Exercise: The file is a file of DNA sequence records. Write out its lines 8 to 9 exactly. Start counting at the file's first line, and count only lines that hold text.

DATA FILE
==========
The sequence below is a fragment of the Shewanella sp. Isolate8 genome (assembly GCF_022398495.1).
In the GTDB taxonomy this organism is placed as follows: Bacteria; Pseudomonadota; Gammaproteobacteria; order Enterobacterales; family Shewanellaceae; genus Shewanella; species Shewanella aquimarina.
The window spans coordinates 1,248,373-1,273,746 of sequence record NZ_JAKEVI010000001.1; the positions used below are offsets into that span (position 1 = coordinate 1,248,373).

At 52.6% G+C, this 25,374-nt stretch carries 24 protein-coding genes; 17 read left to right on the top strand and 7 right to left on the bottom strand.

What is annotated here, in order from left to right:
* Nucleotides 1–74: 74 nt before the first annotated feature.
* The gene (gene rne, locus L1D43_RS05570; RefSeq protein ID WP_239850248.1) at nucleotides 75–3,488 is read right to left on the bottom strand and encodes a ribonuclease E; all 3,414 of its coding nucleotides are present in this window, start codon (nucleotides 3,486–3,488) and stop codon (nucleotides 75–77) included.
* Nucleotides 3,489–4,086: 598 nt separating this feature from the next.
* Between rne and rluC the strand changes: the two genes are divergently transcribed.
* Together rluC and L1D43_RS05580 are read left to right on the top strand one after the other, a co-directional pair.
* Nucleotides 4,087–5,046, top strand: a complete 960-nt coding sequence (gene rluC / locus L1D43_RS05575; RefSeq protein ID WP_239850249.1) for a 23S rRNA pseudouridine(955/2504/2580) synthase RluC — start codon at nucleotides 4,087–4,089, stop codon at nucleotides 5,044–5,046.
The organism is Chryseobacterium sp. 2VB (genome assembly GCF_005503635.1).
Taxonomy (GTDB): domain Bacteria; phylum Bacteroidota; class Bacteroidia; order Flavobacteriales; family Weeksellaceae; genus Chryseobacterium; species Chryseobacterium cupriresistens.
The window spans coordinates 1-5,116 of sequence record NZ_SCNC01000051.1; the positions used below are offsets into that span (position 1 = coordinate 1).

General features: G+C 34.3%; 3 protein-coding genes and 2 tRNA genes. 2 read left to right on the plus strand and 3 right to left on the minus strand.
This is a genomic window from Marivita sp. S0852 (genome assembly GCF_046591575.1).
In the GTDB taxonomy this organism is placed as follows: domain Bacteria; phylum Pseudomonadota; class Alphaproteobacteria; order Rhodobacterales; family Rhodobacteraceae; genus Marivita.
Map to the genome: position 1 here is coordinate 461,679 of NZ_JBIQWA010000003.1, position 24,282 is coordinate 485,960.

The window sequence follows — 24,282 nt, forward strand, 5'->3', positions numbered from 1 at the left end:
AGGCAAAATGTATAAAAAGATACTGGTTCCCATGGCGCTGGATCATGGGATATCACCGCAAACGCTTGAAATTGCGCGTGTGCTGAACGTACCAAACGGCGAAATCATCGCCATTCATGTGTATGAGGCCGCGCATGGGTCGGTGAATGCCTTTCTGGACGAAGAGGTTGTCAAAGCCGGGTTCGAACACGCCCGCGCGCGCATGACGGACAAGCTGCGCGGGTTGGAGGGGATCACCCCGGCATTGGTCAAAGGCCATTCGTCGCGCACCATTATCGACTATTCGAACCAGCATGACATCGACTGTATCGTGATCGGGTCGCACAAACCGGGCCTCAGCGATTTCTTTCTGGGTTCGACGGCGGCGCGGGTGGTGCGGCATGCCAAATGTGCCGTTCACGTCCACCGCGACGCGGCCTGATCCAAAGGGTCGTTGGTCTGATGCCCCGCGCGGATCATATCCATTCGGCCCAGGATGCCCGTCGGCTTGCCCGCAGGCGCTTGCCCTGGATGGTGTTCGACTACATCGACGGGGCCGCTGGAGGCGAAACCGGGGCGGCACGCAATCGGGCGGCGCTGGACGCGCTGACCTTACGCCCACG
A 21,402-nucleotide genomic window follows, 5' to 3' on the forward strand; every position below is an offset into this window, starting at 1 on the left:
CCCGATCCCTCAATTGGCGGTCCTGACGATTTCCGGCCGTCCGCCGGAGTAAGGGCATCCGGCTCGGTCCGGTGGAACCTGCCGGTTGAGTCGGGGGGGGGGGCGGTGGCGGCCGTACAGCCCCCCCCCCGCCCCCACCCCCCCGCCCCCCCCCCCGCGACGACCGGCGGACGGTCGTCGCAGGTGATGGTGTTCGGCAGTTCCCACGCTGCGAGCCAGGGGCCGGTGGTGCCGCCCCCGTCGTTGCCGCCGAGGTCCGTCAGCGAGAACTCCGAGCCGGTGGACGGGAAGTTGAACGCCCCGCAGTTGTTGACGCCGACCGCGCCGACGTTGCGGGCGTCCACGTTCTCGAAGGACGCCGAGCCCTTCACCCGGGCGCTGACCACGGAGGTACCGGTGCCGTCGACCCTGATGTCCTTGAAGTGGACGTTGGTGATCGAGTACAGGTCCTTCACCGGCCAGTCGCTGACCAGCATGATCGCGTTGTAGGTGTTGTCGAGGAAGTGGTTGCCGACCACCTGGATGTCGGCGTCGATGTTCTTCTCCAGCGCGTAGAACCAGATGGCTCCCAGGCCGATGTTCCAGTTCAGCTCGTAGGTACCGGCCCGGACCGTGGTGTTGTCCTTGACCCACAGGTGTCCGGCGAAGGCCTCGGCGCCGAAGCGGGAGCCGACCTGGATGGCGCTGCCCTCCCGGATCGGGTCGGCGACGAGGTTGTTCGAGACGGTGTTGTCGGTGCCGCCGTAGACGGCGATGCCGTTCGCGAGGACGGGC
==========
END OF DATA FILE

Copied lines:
* Nucleotides 3,489–4,086: 598 nt separating this feature from the next.
* Between rne and rluC the strand changes: the two genes are divergently transcribed.